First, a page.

Ship owners should embrace new environmental legislation

The global maritime sector should embrace new environmental legislation and view challenges around emissions, ballast water management, and plastics at sea as opportunities to take the lead, according to Flow Water Chief Executive Officer (CEO) Mark Hadfield.

Shipping can learn from the experiences of the road haulage industry in the 1990s, where companies ignoring new legislation lost market share and those embracing compliance became market leaders, he told delegates at the BWMTech conference in London today.

“The road haulage sector started to embrace environmental legislation 26 years ago,” said Hadfield.

“Some chose to ignore it, while other manufacturers embraced the new legislation, viewing it as an opportunity.

“Consequently, today, two manufacturers, who prior to the legislation held just 11% of European truck market sales, now hold over 50% of it.”

Hadfield stressed the shipping industry should be proud of offering the most environmentally-friendly solution for the transportation of goods but must not rest on its laurels and should look to accelerate the pace of environmental improvements.

He identified plastics at sea as a significant challenge for the maritime industry, which is a major contributor to the 14 million tons of plastic entering the ocean every year.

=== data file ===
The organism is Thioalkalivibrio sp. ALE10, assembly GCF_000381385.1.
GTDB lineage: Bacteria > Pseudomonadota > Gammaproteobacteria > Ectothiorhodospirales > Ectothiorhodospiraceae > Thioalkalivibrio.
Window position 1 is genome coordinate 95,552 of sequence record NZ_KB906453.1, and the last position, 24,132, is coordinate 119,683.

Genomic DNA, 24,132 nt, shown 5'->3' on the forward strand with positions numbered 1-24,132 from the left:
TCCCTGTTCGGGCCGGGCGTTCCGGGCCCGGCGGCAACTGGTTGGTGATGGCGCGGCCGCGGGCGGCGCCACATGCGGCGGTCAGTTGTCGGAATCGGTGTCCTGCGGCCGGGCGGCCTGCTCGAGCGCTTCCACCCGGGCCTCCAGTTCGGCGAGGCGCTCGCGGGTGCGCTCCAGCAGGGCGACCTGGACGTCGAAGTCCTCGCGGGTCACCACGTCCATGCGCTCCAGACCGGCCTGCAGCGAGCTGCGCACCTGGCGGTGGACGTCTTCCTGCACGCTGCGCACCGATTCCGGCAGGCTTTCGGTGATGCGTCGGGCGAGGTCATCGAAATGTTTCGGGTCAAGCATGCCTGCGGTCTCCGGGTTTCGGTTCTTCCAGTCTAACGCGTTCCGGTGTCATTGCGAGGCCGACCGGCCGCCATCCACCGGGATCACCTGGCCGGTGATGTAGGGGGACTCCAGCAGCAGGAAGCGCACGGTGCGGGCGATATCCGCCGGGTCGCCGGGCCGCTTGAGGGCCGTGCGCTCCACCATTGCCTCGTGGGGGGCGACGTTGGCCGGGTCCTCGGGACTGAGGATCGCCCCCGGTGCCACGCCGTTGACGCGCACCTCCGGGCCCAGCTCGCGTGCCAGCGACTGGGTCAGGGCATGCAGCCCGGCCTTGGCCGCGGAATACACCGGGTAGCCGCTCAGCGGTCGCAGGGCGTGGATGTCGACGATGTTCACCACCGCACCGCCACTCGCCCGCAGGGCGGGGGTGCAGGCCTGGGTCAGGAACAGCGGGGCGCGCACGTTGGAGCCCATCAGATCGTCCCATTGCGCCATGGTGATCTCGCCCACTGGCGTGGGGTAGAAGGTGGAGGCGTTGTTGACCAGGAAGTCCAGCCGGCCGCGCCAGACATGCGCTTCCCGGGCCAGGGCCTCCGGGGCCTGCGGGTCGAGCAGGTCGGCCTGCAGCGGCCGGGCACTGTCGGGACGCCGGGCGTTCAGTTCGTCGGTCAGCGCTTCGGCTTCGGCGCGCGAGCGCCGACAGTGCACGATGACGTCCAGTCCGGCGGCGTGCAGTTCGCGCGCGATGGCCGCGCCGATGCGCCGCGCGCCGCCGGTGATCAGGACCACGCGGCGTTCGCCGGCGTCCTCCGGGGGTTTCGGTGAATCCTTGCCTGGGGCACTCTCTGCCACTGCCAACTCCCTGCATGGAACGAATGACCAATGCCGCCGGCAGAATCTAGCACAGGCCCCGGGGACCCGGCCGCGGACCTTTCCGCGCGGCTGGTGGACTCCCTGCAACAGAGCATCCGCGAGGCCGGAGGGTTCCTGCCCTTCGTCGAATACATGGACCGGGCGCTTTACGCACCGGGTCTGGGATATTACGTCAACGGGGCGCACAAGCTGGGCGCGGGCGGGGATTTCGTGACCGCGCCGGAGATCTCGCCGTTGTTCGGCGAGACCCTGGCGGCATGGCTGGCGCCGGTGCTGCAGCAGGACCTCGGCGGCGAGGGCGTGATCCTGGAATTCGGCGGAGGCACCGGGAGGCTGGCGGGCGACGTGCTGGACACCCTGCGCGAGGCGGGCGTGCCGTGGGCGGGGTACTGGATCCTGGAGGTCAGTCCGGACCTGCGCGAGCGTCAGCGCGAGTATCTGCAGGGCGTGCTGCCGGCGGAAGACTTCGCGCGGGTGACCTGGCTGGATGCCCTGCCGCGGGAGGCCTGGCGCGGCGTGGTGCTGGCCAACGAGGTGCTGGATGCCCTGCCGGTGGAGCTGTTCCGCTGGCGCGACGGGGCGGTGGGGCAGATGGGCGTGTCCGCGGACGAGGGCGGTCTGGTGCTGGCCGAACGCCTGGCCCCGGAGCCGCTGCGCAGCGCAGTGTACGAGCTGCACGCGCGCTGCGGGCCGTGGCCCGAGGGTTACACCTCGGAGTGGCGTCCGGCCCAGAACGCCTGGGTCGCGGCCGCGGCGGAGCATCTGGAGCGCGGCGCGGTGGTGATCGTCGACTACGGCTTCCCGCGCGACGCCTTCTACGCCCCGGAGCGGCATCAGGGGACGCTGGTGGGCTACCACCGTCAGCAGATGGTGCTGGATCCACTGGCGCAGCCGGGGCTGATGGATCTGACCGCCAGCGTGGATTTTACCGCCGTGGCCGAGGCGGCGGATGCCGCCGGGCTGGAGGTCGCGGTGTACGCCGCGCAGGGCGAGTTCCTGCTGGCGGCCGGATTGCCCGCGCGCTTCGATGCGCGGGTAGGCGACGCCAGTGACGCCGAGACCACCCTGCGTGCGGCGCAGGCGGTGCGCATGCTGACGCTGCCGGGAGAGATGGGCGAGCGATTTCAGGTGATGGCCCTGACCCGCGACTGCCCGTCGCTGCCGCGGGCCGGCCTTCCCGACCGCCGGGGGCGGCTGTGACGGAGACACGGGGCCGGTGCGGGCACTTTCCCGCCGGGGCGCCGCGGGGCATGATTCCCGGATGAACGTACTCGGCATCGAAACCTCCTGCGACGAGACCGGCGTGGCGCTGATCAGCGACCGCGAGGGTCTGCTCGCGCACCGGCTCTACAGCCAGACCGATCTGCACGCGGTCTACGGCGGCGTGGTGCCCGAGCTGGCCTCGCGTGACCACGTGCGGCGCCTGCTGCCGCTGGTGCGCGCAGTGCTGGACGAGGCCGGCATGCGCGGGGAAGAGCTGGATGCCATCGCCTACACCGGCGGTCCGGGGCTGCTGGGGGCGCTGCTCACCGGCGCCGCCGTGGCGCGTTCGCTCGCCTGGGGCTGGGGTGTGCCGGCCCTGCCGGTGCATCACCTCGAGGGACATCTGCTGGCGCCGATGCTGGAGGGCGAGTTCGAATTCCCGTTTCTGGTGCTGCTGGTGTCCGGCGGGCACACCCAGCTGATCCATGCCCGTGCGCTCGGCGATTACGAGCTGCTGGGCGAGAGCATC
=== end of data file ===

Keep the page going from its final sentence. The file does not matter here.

Flow Water, the dedicated ballast water management engineering company has developed a combined Drinking Water and Disinfection Unit, which eliminates the need for plastic bottles called FlowSafe DCD2000.

“The introduction of FlowSafe DCD2000 by one of our customers, has meant the removal of all of the chemicals, and associated costs used by the crew for cleaning the galley, bathrooms, and cabins, along with all of the plastic drinking water bottles,” said Hadfield.

“Combined, this means a total of 683,000,000 plastic bottles per annum no longer going to sea,” said Hadfield.

“If a little over 1% of those bottles fell overboard, that would be close to 7 million bottles.”

Hadfield said the shipping industry was on message with new regulations around ballast water management, but he could see a potential “environmental shipping oxymoron”, arising from the necessary new ballast water systems.

“When you fit a Ballast Water System, you are fitting a power-hungry machine to your ship that wants to use masses of ultra-low sulphur fuel that has a 35% increased chance of destroying your engine with catalytic fines unless you fit more fuel-filtering equipment and add additives to the fuel,” he said.

Flow Water Technologies has taken the environmental lead with the development of a carbon neutral ballast water management system called Flowsafe, which is set to deliver up to 1.3 bn Kgs of CO2 savings a year, based on the current order book.